It's hard to believe that the majority of the world's knowledge-based economy workers have been working from home for two months. It seems like just yesterday that we all got the notice to pack our laptops up and head for home. And in that short time, we have all, at least for the most part, embraced our new world, even if only it’s for a short time.
And though I know many of you may find this odd—especially coming from a cyber security guy—there has been a lot of positives to come from an otherwise terrible situation. I am, of course, talking about the newfound role people play in the everyday world of their respective organization's security practices. And it's not to say they weren't before, but now it has been amplified as new demands have been placed on people due to the inherent circumstances that relate to home office security etiquette.
For instance, one of the first things that people did, or at least they should have done, is to secure their home router. And to sound only a little self-serving, we actually have a great eBook and infographic how-to series that can help you through the finer details. That aside, the fact that many people for the first time were exposed to the more "technical" side of cyber security—getting their hands under the proverbial hood—made for a more cyber-aware workforce as they personally locked down their home environment.
But it didn't end there. Now, as people continue to work daily with an ever-present virtual connection to their business infrastructure, perhaps newly introduced technology—VPNs, Cloud Access Security Broker (CASB), and measures that enable Multi-Factor Authentication (MFA)—has become commonplace.
All of these cyber security aspects are in fact educating people in real time and adding to their skill sets. However, this is not where it should end—it should be just the beginning.
I know that at this point many see getting back to normal as being a far off hope or dream, but we will all be heading back to the office sooner rather than later. As provinces and regions begin to relax social distancing requirements, and more and more businesses start to reintegrate back to the office environment, there is far more cyber security work to be done.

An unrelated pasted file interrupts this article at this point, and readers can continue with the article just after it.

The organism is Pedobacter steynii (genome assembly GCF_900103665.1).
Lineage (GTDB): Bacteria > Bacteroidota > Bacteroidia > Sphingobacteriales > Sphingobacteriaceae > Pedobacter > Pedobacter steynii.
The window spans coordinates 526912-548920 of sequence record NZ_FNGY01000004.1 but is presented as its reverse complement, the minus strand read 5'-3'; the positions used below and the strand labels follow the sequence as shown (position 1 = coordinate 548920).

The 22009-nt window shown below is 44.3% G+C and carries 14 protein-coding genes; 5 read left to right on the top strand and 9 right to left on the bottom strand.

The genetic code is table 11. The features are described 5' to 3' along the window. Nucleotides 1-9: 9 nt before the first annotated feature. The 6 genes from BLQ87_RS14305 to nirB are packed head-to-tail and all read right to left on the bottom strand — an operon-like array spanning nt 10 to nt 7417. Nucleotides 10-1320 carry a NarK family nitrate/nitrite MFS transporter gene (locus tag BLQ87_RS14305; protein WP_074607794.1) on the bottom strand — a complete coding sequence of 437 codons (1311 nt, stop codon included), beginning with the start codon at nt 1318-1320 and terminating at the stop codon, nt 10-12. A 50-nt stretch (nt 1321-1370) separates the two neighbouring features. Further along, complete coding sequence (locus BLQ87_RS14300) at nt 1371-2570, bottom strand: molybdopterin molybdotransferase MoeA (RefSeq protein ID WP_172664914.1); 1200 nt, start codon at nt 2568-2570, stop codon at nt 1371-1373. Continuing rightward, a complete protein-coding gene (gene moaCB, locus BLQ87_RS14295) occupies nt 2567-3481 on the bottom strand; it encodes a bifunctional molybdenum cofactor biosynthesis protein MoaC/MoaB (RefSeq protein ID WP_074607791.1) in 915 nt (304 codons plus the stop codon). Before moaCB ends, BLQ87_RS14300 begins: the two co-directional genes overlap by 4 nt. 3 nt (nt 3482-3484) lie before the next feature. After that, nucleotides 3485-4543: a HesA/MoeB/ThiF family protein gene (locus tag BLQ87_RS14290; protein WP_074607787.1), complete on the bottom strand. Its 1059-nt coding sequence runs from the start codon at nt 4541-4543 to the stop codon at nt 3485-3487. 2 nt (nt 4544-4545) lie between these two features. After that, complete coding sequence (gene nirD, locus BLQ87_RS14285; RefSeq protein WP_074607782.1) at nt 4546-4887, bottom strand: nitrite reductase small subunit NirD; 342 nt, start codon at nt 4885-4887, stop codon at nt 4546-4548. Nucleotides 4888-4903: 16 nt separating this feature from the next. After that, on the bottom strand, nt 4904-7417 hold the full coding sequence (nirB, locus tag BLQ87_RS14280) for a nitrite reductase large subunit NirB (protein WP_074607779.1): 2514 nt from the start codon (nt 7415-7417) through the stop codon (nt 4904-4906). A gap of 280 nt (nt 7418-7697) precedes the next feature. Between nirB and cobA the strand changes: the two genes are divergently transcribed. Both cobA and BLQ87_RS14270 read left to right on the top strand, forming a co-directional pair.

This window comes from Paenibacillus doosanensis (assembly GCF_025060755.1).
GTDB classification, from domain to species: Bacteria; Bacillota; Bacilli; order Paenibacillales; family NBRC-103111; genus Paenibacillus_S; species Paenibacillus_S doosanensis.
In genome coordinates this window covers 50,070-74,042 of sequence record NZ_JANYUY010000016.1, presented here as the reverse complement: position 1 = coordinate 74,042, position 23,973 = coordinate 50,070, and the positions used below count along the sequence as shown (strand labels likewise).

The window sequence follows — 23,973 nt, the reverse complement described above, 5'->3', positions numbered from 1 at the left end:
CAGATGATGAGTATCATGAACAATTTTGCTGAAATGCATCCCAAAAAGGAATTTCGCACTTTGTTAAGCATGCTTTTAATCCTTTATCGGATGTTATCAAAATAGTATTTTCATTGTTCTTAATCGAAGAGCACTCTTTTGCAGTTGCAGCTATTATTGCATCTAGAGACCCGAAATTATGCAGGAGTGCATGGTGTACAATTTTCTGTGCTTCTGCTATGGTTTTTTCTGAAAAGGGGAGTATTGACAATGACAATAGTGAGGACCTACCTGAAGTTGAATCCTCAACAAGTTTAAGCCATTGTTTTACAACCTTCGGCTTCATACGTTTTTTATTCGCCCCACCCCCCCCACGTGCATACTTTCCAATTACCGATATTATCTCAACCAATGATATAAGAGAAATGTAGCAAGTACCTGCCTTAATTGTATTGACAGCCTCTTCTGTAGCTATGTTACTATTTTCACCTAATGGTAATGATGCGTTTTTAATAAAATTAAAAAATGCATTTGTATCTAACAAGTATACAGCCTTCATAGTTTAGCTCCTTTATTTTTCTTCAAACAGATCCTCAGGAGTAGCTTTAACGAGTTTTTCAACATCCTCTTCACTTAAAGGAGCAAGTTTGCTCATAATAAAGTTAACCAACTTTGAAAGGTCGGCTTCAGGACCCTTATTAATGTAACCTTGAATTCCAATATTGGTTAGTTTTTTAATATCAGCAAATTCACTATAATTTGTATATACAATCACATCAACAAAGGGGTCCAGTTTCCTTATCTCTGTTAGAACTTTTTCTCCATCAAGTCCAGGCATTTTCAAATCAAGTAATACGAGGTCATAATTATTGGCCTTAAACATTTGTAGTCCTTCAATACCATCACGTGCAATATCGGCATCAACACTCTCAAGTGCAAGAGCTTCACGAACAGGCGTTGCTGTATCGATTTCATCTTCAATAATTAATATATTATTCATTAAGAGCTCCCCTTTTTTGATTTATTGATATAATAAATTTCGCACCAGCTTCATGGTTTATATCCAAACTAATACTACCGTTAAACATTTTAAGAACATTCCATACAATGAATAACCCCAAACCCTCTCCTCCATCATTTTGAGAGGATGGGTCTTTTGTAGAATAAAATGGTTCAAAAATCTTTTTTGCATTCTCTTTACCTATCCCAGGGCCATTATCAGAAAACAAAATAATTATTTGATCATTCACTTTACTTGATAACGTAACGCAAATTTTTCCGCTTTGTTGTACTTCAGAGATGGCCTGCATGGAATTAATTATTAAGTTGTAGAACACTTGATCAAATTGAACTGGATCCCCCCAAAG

Let's start with files. Consider that Google’s G Suite, Microsoft’s Office 365, and others, can all be accessed from any machine. It is quite likely that employees accessed and downloaded content from PCs other than their work machine. Then there are those digital files now residing in external drives, tablets, computers, and so on. Or even printed materials that should be heading for a shredder, instead they are sitting under a desk soon to be dumped into a recycle bin. In all of these cases, reminding employees of corporate policy and facilitating a “cleanup” will ensure assets are not lost in the back-to-office shuffle.
There is also the ongoing education together with entirely new systems that must be implemented. When this whole ordeal first started, organizations were in pure reaction mode. The first task was simply to get people set up at home as fast and as accurately as possible. Eight weeks in, and that task is still an ember glowing in the background of many companies.
But as people migrate back to the office, after-action reviews must be initiated to ensure that a full examination of IT infrastructure takes place and cyber security protocols are followed—and I can guarantee they were probably not, nor are they to this day.
So, the most important steps are the after-action review process along with a comprehensive audit-and-secure initiative to lock down everything properly and, of course, educate and test everyone to close the loop with the human element.
If we as a global society have learned anything in 2020, it’s that virtually anything can happen to disrupt our normal everyday lives. Preparing for the worst while hoping for the best is always going to be the right approach. At the heart of 2020, people have been the single most important asset and best defence this world has. Keeping to that sentiment is what we should all be striving for in the weeks, months, and years to come.
December 14, 2021
LOG4j Vulnerability: What You Need to Know to Protect Your Network
This week, cybersecurity and IT teams around the world are scrambling to protect their networks and data from the Apache Log4j vulnerability. This high-risk vulnerability, which has the potential to affect millions of Java-based applications, is being actively exploited, causing a full-blown,...
October 28, 2021
Sacha Gera, President of IT and Cyber Solutions, weighs in on today's top cybersecurity threats faced by businesses.
The Ottawa-based leader and Forty Under 40 recipient has nearly twenty years of experience in SaaS industries, professional services and M&A, working in technology for both start-ups and large multinational organizations, such as IBM, Nortel and CGI. Sacha joined Calian in September...
Case Study | COVID-19 Response Services
COVID-19: Resources Available for Crisis Response
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